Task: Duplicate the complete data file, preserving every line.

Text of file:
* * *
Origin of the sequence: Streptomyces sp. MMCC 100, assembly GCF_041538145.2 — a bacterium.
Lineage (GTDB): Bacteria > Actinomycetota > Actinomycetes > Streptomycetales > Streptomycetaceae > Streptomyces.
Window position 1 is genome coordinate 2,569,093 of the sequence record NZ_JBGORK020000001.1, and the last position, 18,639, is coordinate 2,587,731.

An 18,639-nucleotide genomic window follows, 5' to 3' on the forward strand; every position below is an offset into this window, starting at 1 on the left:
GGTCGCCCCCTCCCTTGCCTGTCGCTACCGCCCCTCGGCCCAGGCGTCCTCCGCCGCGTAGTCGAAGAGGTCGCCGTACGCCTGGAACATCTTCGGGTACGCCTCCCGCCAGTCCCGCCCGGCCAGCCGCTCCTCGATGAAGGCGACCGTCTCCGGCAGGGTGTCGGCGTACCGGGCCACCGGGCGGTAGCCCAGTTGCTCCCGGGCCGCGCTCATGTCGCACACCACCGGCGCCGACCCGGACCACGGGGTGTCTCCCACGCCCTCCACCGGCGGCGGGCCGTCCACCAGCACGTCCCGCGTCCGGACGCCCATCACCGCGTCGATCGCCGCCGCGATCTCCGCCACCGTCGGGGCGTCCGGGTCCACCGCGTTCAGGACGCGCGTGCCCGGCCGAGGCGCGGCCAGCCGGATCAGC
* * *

Origin of the sequence: Streptomyces sp. MMCC 100, assembly GCF_041538145.2 — a bacterium.
Lineage (GTDB): Bacteria > Actinomycetota > Actinomycetes > Streptomycetales > Streptomycetaceae > Streptomyces.
Window position 1 is genome coordinate 2,569,093 of the sequence record NZ_JBGORK020000001.1, and the last position, 18,639, is coordinate 2,587,731.

An 18,639-nucleotide genomic window follows, 5' to 3' on the forward strand; every position below is an offset into this window, starting at 1 on the left:
GGTCGCCCCCTCCCTTGCCTGTCGCTACCGCCCCTCGGCCCAGGCGTCCTCCGCCGCGTAGTCGAAGAGGTCGCCGTACGCCTGGAACATCTTCGGGTACGCCTCCCGCCAGTCCCGCCCGGCCAGCCGCTCCTCGATGAAGGCGACCGTCTCCGGCAGGGTGTCGGCGTACCGGGCCACCGGGCGGTAGCCCAGTTGCTCCCGGGCCGCGCTCATGTCGCACACCACCGGCGCCGACCCGGACCACGGGGTGTCTCCCACGCCCTCCACCGGCGGCGGGCCGTCCACCAGCACGTCCCGCGTCCGGACGCCCATCACCGCGTCGATCGCCGCCGCGATCTCCGCCACCGTCGGGGCGTCCGGGTCCACCGCGTTCAGGACGCGCGTGCCCGGCCGAGGCGCGGCCAGCCGGATCAGC